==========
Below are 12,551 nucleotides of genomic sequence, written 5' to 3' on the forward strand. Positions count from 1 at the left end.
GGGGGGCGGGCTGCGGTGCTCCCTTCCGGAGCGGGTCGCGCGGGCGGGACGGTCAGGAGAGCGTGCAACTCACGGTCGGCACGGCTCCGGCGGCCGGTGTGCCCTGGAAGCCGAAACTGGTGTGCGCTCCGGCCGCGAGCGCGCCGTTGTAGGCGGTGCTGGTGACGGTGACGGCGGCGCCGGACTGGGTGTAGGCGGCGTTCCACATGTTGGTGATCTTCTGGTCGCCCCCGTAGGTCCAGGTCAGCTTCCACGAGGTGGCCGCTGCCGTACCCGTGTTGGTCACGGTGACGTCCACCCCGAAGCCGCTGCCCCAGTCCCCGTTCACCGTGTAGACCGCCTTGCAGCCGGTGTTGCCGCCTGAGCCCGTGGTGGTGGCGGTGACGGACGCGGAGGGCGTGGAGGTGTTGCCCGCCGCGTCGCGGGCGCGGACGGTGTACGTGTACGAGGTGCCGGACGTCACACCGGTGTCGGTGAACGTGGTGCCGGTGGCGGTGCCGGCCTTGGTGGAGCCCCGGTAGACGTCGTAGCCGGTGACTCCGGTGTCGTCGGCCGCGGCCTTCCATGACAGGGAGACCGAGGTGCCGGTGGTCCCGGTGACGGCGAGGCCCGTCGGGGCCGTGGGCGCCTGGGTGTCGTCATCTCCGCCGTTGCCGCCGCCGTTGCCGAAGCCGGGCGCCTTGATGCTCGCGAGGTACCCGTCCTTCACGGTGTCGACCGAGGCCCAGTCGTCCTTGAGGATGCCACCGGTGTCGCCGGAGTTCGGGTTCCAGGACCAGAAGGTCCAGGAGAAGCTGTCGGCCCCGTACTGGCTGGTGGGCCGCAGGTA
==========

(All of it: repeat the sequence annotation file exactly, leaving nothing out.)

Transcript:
Below are 12,551 nucleotides of genomic sequence, written 5' to 3' on the forward strand. Positions count from 1 at the left end.
GGGGGGCGGGCTGCGGTGCTCCCTTCCGGAGCGGGTCGCGCGGGCGGGACGGTCAGGAGAGCGTGCAACTCACGGTCGGCACGGCTCCGGCGGCCGGTGTGCCCTGGAAGCCGAAACTGGTGTGCGCTCCGGCCGCGAGCGCGCCGTTGTAGGCGGTGCTGGTGACGGTGACGGCGGCGCCGGACTGGGTGTAGGCGGCGTTCCACATGTTGGTGATCTTCTGGTCGCCCCCGTAGGTCCAGGTCAGCTTCCACGAGGTGGCCGCTGCCGTACCCGTGTTGGTCACGGTGACGTCCACCCCGAAGCCGCTGCCCCAGTCCCCGTTCACCGTGTAGACCGCCTTGCAGCCGGTGTTGCCGCCTGAGCCCGTGGTGGTGGCGGTGACGGACGCGGAGGGCGTGGAGGTGTTGCCCGCCGCGTCGCGGGCGCGGACGGTGTACGTGTACGAGGTGCCGGACGTCACACCGGTGTCGGTGAACGTGGTGCCGGTGGCGGTGCCGGCCTTGGTGGAGCCCCGGTAGACGTCGTAGCCGGTGACTCCGGTGTCGTCGGCCGCGGCCTTCCATGACAGGGAGACCGAGGTGCCGGTGGTCCCGGTGACGGCGAGGCCCGTCGGGGCCGTGGGCGCCTGGGTGTCGTCATCTCCGCCGTTGCCGCCGCCGTTGCCGAAGCCGGGCGCCTTGATGCTCGCGAGGTACCCGTCCTTCACGGTGTCGACCGAGGCCCAGTCGTCCTTGAGGATGCCACCGGTGTCGCCGGAGTTCGGGTTCCAGGACCAGAAGGTCCAGGAGAAGCTGTCGGCCCCGTACTGGCTGGTGGGCCGCAGGTA